Buffett’s greatest insight is that monopolies, duopolies, and oligopolies face little competition and little threat of new entrants. Companies that dominate their industries represent toll roads in your daily life. Every time you do anything in your daily life, you are sending part of your paycheck to monopolists.
Given that Google is the doorway through which people enter the internet, the search engine can effectively shut out competitors by demoting them or by taking their data. Google is using its dominance in one product area-universal search—to move into other markets. Economist call this “bundling: which historically has been illegal. ,
Google now controls nearly 90% of search advertising, Facebook almost 80% of mobile social traffic. The two companies captured almost 90% of the digital advertising growth last year. An astonishing 45% of Americans get their news from Facebook. When you add Google, over 70% of Americans get their news from the two companies.
Google uses universal search to dominate vertical search areas like price comparisons, and it uses its browser to further dominate the ad industry. Google is a global utility in private hands. Facebook’s Community Standards project puts the company in the position of deciding arbitrarily what speech is acceptable and what is not. Network effects effectively means monopoly.
The book can help you understand how vastly the United States economy has changed over the past twenty years. If you want to invest on the side of the powerful, you seek consolidating industries, duopolies, and monopolies. However, you will also understand why inequality will keep increasing unless competition is brought back into our economy. Capitalism without competition is not capitalism. This is an important book for both investors and citizens. The authors don’t discuss other major influences on the economy like China joining the World Trade Organization or globalism, but you have a tutorial on how our economy has become hyper-concentrated.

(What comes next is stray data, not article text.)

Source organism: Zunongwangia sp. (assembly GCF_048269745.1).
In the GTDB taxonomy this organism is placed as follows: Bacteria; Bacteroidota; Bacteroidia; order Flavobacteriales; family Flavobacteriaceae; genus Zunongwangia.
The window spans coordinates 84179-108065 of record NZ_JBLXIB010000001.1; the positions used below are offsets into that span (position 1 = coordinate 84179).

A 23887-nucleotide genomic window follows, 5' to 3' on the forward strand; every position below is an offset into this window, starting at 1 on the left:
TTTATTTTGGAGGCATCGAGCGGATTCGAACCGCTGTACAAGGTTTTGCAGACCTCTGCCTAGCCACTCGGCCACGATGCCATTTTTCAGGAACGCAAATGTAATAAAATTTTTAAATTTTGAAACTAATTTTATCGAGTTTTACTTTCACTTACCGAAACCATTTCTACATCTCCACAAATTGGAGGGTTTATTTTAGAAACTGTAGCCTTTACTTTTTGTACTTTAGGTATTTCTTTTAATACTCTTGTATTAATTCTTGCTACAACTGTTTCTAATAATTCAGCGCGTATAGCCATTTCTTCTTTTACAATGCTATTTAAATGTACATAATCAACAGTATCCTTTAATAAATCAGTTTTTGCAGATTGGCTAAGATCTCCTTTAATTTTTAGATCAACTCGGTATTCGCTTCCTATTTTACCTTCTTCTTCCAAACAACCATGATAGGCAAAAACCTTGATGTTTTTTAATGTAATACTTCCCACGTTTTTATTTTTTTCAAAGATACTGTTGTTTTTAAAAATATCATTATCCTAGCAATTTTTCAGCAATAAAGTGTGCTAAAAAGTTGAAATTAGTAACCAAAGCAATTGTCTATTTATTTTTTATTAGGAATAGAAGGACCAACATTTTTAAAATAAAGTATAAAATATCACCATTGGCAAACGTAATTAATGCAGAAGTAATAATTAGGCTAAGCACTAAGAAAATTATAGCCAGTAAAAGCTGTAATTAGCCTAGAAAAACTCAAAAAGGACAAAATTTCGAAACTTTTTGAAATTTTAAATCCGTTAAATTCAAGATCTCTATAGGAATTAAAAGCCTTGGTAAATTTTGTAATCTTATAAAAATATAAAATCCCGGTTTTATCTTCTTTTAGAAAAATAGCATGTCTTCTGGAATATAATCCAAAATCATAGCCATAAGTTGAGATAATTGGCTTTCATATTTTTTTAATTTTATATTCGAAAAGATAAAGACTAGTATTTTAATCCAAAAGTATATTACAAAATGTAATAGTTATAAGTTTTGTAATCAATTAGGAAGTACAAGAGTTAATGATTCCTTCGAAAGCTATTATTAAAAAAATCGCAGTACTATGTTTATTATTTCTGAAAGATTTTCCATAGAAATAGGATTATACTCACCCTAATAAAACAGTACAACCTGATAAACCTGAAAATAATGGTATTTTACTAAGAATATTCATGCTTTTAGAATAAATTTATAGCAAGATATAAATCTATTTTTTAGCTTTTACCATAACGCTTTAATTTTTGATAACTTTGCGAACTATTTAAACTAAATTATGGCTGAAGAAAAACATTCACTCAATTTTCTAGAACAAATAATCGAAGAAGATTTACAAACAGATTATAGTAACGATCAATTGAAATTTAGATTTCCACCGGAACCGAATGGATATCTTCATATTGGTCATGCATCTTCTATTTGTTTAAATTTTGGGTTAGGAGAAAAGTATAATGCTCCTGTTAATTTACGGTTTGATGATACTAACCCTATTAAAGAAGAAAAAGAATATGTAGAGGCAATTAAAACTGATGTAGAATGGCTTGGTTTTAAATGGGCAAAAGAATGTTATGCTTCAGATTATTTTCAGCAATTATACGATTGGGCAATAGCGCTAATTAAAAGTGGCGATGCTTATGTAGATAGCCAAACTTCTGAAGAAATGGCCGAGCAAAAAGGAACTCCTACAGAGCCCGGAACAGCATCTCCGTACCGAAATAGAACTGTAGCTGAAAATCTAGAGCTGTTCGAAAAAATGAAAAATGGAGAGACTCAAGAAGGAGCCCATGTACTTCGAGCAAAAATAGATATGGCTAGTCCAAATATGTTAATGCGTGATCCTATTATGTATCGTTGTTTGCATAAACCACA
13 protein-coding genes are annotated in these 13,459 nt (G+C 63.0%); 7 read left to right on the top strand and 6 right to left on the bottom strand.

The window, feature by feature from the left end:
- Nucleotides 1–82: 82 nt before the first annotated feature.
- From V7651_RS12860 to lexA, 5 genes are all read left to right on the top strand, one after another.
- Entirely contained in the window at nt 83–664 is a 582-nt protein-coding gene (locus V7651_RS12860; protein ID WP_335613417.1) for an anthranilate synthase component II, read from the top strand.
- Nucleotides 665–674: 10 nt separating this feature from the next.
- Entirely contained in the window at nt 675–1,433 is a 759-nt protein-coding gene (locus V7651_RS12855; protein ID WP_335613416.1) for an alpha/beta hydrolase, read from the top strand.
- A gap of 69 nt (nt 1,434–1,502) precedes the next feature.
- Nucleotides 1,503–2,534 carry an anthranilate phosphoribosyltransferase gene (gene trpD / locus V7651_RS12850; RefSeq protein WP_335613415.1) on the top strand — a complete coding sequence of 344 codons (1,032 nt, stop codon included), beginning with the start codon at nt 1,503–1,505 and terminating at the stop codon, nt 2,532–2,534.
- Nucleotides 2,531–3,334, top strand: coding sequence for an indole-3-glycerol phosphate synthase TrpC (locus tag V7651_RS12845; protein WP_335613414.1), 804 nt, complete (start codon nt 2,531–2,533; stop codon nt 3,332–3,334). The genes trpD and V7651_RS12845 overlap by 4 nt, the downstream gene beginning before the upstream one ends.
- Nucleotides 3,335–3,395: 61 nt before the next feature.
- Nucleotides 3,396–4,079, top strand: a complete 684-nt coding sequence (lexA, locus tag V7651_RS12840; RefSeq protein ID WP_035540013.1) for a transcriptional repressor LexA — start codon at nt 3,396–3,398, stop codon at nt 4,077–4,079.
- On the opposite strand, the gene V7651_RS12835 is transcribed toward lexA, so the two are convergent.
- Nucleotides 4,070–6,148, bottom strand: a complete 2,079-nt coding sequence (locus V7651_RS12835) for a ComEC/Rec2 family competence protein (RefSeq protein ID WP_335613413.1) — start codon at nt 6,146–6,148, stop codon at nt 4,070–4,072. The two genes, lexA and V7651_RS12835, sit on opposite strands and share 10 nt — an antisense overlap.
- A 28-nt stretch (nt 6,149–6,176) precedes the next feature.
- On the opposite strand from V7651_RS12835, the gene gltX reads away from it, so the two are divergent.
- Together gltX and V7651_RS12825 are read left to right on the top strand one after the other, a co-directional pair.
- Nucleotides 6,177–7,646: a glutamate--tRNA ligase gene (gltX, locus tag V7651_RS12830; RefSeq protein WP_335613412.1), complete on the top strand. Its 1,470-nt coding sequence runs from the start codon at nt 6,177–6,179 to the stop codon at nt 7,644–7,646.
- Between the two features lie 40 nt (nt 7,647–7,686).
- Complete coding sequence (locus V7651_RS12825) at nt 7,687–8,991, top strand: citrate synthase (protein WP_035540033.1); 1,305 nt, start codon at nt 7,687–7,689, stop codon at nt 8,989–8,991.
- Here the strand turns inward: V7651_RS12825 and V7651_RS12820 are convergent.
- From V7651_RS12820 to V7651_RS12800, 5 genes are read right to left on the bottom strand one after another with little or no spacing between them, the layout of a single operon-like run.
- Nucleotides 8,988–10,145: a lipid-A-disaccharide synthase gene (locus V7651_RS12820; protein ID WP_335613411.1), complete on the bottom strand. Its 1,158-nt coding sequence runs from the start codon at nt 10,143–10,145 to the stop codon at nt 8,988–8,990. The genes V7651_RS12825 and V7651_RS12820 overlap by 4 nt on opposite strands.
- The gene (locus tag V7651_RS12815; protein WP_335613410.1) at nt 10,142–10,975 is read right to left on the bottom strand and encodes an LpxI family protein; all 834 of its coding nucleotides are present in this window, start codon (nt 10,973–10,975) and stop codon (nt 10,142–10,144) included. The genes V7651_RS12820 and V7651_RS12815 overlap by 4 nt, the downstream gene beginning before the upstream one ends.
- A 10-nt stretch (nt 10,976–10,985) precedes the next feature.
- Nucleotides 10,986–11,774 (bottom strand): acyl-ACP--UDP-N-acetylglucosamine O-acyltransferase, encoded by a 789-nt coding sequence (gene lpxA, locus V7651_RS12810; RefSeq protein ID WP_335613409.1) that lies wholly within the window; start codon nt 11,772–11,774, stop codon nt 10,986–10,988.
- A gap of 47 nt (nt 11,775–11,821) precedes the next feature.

I am writing to you on behalf of Elliott Associates, L.P. and Elliott International, L.P. (together, “Elliott” or “we”). Elliott beneficially owns over 4% of eBay Inc. (the “Company” or “eBay”), making us one of the Company’s largest investors. At approximately $1.4 billion in market value, this sizeable investment demonstrates our strong belief in the value opportunity at eBay.
The purpose of this letter is to share our perspectives as a large shareholder and provide our specific thoughts on how eBay can become a better and more valuable company. Elliott believes that by taking steps to unlock strategic value, refocus on the core Marketplace and improve execution – a plan we call “Enhancing eBay” – the Company will grow faster and deliver meaningful operational improvements. As a more focused and efficiently run business, we believe eBay can achieve a value of $55 to $63+ per share by the end of 2020, representing upside of more than 75% to 100% within the next two years. (Prove to yourself via the 10-K)
Our letter today is organized around the following themes:
‒ eBay as a Public Company: We review the Company’s remarkable history as well as its need for substantive change to remedy its prolonged underperformance. ‒ The Enhancing eBay Plan: We analyze the opportunities for the Company to create significant upside and detail an actionable set of initiatives to unlock trapped value, improve execution and enhance oversight. ‒ A Unique Value Opportunity: We quantify the significant value these steps will create.
The first line of Epictetus’ manual of ethical advice, the Enchiridion—“Some things are in our control and others not”—made me feel that a weight was being lifted off my chest. For Epictetus, the only thing we can totally control, and therefore the only thing we should ever worry about, is our own judgment about what is good. If we desire money, health, sex, or reputation, we will inevitably be unhappy. If we genuinely wish to avoid poverty, sickness, loneliness, and obscurity, we will live in constant anxiety and frustration. Of course, fear and desire are unavoidable. Everyone feels those flashes of dread or anticipation. Being a Stoic means interrogating those flashes: asking whether they apply to things outside your control and, if they do, being “ready with the reaction ‘Then it’s none of my concern.’ ”